Kiff Clark started Aikido practice in 1986. For over two decades now he annually attends 15 or more Aikido and Iaido seminars throughout the United States and Canada. Ukemi (the art of falling), suwari waza (techniques done from a kneeling position) and weapons continue to be a great source of joy and fascination for him and he will always be grateful to all his teachers, past, present and future. He is a rokudan (6th degree black belt) and shidoin instructor in Aikido and in Iaido he holds the rank of yondan (4th degree black belt). In addition to being the chief instructor of Portland Aikido Kiff is the chief instructor of the Iaido program and the children’s program.
Ron Houle 4th Dan is a retired psychotherapist. He has been teaching Aikido for the past 20 years and practicing for the past 28 years. "A long time ago I read a book on Aikido. I knew then that if I could find a dojo, I would practice for the rest of my life. I am drawn to Aikido for its spiritual aspects, beautiful physical techniques and its relevance in my daily life."
I started practicing Aikido in Philadelphia in the early 80's and have been practicing continuously since 1991. While I have studied other martial arts, I consider practicing Aikido to be one of the most rewarding undertakings of my life. I have practiced under many instructors and in many dojos around the world and am happy to have been a member of Portland Aikido since 2000. Nick is a sandan in Aikido.
I began practicing Aikido in 1989 and have continued as time and health would allow for the next 28 years. The attraction of Aikido was the contrast that it held in comparison to the other martial arts that I had practiced since early high school. As a teenager I took up the study of Shodokan karate and studied its variant forms through my military and college years. The contrast of Aikido was in the use of power and hopefully wisdom to protect an attacker and deflect harm rather than as an instrument of brute force to defeat opposing force. After leaving college I worked in the field of education and mental wellness where inflicting harm was not an option both morally and practically. I was truly happy when I found the Portland Aikido dojo for it represented the freedom to practice a martial art without inflicting pain or expressing anger. Aikido teaches many things besides martial techniques. The process of Aikido teaches patience, attunement to others, balance within one's self and in relation to one's partner. It teaches the value of practicing with others not for selfish reasons but for the mutual growth and benefit of uke and nage alike. The art of Aikido has been written about, demonstrated, and put into a myriad books and visual media. However, the heart of Aikido lies in the practice of Aikido. The wealth of Aikido is contained not in the books or media but in the minds and hearts of practitioners who share their time, energy, and physical presence to give the gift of Aikido to others. This is what Aikido teaches, that he who gives of himself for the benefit of others engenders the noblest of human emotions, love. There is no higher motive or justification that an aikidoka can aspire to. Outside of Aikido I am a forensic psychologist working for the State of Maine Department of Health and Human Services. I am also a husband and father who has benefited most from the patience and self-control that Aikido has taught me. Arthur is a nidan in Aikido.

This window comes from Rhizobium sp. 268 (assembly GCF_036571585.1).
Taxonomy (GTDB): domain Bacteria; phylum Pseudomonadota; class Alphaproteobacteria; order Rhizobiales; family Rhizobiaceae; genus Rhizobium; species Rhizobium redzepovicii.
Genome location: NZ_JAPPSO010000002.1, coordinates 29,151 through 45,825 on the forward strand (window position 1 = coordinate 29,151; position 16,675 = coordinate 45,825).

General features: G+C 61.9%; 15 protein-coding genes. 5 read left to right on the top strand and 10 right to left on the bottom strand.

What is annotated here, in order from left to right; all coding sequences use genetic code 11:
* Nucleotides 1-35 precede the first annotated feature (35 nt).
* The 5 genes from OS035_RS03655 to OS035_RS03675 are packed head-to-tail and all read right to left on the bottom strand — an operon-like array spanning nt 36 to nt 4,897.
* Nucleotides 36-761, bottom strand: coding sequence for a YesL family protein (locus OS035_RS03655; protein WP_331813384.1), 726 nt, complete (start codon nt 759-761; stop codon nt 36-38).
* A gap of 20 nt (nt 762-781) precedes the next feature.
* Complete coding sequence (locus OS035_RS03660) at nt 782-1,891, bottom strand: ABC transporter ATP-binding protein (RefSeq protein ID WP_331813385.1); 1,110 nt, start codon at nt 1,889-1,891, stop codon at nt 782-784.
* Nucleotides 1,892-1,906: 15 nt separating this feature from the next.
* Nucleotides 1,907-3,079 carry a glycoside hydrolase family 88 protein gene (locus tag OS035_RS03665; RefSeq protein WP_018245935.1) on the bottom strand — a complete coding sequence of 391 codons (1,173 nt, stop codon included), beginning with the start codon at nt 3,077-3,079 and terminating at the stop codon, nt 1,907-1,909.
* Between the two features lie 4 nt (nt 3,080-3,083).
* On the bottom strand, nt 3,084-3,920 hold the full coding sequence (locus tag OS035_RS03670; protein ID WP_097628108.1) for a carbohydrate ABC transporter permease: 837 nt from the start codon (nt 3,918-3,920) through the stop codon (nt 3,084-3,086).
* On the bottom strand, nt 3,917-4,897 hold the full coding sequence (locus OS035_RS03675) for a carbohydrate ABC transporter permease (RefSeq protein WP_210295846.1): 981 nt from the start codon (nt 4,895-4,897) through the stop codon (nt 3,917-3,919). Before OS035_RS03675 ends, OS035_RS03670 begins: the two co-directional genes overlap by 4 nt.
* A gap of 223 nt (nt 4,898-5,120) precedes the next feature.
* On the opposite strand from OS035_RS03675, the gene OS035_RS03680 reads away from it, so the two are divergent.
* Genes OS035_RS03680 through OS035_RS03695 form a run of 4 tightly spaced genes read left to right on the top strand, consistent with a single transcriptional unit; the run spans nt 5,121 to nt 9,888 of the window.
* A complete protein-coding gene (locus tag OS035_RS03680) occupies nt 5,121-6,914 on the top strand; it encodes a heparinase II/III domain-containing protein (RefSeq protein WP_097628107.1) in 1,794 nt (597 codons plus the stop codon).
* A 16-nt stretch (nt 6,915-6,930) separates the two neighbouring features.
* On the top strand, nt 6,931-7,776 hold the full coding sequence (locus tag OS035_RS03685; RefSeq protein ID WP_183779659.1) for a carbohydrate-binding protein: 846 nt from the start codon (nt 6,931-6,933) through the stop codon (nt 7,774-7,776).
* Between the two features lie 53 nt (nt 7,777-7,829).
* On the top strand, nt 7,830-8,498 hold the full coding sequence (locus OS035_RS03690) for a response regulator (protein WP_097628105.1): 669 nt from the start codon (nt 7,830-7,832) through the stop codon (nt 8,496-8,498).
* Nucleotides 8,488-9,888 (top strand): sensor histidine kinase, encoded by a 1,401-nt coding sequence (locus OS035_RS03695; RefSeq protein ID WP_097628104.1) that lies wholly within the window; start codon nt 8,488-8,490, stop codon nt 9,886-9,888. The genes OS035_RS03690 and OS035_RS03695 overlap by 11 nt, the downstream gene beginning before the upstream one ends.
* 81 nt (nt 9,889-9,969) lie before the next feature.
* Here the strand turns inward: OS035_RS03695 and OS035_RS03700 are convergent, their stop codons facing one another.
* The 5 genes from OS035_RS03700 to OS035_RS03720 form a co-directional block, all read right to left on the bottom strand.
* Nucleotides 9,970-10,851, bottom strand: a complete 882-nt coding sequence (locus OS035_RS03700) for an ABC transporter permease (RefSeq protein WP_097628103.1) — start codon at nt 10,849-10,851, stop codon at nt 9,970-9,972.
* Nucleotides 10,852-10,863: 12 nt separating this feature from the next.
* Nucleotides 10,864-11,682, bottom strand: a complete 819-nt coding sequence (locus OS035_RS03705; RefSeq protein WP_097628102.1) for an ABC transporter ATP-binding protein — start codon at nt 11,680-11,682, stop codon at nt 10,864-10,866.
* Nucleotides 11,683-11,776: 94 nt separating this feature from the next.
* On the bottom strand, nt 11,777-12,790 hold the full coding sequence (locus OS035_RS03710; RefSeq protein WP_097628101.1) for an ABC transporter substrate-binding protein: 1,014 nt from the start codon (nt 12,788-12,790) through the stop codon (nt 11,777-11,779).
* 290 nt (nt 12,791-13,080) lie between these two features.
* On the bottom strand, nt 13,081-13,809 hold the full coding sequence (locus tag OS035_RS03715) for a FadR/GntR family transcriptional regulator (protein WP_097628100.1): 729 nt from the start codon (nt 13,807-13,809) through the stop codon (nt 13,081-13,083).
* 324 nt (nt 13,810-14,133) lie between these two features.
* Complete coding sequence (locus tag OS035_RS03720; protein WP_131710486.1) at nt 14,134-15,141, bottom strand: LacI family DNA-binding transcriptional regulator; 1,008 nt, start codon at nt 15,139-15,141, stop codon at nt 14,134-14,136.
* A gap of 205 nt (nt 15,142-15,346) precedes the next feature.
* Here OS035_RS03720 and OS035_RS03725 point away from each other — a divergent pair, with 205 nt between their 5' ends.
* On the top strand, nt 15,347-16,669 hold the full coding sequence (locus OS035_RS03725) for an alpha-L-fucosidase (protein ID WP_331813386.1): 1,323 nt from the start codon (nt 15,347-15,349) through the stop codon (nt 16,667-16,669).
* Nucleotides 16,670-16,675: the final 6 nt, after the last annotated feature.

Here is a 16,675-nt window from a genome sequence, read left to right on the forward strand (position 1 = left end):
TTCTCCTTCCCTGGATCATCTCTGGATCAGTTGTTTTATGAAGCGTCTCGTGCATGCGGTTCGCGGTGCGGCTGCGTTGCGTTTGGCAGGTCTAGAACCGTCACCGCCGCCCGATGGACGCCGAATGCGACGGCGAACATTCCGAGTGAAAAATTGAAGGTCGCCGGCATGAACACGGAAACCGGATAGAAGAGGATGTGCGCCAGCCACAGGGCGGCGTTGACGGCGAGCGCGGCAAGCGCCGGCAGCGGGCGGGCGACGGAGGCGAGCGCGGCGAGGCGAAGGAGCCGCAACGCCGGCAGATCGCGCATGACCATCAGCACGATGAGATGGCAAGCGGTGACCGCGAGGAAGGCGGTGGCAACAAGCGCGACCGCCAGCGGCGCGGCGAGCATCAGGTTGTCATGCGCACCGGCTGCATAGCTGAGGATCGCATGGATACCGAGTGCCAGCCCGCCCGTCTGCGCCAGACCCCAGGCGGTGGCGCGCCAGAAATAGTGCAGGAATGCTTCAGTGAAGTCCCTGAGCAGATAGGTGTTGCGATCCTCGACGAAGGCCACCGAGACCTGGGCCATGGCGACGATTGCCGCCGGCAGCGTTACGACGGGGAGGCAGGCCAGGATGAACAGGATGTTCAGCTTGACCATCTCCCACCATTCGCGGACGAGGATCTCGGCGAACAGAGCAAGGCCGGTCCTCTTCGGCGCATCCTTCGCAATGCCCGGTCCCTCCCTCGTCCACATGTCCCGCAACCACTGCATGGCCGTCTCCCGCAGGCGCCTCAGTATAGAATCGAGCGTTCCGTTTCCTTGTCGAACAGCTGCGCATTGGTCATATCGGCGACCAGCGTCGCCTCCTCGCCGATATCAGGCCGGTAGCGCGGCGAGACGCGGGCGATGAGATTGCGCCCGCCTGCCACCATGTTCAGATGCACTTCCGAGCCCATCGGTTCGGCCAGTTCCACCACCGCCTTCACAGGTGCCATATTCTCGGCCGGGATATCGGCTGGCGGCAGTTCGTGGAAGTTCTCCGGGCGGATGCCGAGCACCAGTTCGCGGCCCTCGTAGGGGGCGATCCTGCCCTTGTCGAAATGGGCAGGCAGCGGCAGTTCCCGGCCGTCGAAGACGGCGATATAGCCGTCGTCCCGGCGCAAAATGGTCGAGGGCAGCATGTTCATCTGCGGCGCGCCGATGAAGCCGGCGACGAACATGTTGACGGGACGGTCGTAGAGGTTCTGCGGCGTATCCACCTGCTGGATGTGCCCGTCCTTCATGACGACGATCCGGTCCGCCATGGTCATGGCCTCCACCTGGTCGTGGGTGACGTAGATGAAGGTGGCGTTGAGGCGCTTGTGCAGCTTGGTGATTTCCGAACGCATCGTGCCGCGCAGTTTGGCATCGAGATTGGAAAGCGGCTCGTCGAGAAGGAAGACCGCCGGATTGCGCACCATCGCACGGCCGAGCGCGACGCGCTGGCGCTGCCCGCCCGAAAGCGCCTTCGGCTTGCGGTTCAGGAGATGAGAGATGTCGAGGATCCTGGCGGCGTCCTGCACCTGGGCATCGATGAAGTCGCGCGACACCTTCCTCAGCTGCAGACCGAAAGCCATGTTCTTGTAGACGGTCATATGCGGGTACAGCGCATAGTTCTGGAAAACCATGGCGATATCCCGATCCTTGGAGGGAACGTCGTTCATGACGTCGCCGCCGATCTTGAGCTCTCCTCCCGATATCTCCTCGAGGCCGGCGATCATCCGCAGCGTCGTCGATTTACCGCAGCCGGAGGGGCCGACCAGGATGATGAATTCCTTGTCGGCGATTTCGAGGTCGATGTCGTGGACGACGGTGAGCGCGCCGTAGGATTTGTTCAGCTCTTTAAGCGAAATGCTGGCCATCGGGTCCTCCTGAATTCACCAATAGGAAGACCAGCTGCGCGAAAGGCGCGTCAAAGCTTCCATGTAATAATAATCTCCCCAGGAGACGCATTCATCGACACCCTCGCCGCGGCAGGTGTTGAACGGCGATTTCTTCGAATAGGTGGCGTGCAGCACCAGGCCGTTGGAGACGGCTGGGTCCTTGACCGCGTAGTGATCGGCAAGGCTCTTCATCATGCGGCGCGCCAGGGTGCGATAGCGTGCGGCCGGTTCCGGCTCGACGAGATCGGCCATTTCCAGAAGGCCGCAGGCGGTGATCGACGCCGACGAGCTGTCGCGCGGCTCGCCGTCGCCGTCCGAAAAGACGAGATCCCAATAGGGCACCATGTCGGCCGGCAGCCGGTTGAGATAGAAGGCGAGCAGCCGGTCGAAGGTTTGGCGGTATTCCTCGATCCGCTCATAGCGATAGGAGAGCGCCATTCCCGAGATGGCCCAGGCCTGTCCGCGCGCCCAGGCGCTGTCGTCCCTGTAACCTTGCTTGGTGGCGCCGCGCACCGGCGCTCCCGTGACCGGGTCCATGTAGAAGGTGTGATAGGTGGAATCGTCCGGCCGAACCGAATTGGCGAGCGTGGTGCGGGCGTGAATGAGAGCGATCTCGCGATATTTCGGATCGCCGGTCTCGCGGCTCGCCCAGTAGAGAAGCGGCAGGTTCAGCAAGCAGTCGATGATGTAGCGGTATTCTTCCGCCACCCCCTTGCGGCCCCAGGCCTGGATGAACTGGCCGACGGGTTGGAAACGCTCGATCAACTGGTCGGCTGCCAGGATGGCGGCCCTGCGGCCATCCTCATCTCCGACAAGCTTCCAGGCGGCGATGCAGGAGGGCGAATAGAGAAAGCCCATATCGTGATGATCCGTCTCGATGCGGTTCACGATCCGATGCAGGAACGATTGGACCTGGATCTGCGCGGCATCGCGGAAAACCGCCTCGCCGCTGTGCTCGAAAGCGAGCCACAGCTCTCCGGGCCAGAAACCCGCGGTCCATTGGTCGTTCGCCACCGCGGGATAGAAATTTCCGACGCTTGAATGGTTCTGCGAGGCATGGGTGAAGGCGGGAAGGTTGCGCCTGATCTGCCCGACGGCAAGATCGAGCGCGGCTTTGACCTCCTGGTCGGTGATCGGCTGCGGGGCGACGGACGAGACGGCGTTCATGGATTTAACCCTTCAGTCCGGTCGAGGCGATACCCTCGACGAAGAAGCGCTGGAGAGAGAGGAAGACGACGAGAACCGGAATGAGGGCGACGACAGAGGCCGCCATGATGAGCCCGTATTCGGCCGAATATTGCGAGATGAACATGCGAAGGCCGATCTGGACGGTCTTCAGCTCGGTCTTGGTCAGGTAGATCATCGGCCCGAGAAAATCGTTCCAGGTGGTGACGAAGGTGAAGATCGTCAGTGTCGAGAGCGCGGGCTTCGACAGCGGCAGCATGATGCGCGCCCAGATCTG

James studied Shorin-Ryu karate for six years before beginning his practice of Aikido. "As part of my training I read considerably about the martial arts, where I came across references to Aikido, and the philosophy and formal etiquette of the art, which especially attracted me." He began practicing at Portland Aikido in 1997. "I feel that aikido is limitless, and offers lessons commensurate with one's engagement with it. For me, it is a life study that can never fully be grasped: every threshold crossed reveals another vista." James had the good fortune to train for several years at New England Aikikai under the instruction of Mitsunari Kanai Sensei. He currently holds the rank of nidan in Aikido.